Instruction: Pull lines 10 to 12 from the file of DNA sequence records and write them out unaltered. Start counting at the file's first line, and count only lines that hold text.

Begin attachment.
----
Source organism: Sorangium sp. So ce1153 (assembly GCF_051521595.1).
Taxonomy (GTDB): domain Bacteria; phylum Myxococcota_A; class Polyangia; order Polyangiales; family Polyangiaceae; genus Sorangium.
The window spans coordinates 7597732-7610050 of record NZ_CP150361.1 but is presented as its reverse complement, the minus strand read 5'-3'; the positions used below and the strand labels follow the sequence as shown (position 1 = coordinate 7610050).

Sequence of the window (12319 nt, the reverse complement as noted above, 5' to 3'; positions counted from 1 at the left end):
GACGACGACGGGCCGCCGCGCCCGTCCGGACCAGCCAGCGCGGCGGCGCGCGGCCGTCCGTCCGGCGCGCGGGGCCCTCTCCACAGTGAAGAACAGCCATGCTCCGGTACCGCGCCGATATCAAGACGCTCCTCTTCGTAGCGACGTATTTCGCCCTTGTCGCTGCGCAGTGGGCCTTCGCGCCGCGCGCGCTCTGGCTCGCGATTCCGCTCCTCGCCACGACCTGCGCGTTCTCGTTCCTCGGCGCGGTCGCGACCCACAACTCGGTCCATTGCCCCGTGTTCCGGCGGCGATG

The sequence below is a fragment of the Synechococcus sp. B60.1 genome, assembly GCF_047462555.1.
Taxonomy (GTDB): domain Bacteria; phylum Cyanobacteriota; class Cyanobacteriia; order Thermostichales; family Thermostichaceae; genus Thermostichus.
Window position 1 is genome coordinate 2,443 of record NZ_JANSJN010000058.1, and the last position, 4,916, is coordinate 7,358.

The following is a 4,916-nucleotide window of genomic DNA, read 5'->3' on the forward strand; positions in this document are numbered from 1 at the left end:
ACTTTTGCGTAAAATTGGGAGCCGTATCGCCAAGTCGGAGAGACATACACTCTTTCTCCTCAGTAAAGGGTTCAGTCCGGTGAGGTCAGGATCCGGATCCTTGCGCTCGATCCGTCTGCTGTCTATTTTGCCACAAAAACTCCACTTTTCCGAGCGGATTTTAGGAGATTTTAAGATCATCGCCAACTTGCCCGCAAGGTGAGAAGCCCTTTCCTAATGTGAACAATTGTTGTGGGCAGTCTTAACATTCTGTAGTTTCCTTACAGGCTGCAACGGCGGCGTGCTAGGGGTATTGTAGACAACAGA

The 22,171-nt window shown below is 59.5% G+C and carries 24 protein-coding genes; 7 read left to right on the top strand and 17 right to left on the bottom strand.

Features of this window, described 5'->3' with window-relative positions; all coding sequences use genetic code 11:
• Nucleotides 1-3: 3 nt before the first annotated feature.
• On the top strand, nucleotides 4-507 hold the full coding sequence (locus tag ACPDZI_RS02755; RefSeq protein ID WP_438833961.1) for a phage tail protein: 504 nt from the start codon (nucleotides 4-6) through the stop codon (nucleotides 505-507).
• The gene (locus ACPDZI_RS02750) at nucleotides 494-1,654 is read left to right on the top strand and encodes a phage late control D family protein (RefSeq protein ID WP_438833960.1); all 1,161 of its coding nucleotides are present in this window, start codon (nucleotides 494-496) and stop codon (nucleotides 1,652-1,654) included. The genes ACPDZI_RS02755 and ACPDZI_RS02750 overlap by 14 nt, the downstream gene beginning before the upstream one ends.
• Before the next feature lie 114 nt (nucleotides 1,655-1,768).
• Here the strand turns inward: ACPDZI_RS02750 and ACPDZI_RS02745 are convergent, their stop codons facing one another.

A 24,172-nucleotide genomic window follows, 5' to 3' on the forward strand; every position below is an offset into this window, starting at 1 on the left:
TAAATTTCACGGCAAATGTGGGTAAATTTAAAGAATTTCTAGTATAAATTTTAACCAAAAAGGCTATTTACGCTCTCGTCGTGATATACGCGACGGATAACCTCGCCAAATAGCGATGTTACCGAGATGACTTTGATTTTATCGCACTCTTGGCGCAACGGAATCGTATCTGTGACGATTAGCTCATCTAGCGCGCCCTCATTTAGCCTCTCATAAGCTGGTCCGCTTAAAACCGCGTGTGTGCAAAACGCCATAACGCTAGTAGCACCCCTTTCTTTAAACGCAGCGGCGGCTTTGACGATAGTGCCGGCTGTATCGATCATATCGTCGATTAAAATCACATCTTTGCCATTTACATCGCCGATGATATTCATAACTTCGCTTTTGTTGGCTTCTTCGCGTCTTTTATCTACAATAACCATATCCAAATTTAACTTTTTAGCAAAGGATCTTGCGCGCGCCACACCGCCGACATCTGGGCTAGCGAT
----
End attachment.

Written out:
ACTTTTGCGTAAAATTGGGAGCCGTATCGCCAAGTCGGAGAGACATACACTCTTTCTCCTCAGTAAAGGGTTCAGTCCGGTGAGGTCAGGATCCGGATCCTTGCGCTCGATCCGTCTGCTGTCTATTTTGCCACAAAAACTCCACTTTTCCGAGCGGATTTTAGGAGATTTTAAGATCATCGCCAACTTGCCCGCAAGGTGAGAAGCCCTTTCCTAATGTGAACAATTGTTGTGGGCAGTCTTAACATTCTGTAGTTTCCTTACAGGCTGCAACGGCGGCGTGCTAGGGGTATTGTAGACAACAGA

The 22,171-nt window shown below is 59.5% G+C and carries 24 protein-coding genes; 7 read left to right on the top strand and 17 right to left on the bottom strand.

Features of this window, described 5'->3' with window-relative positions; all coding sequences use genetic code 11: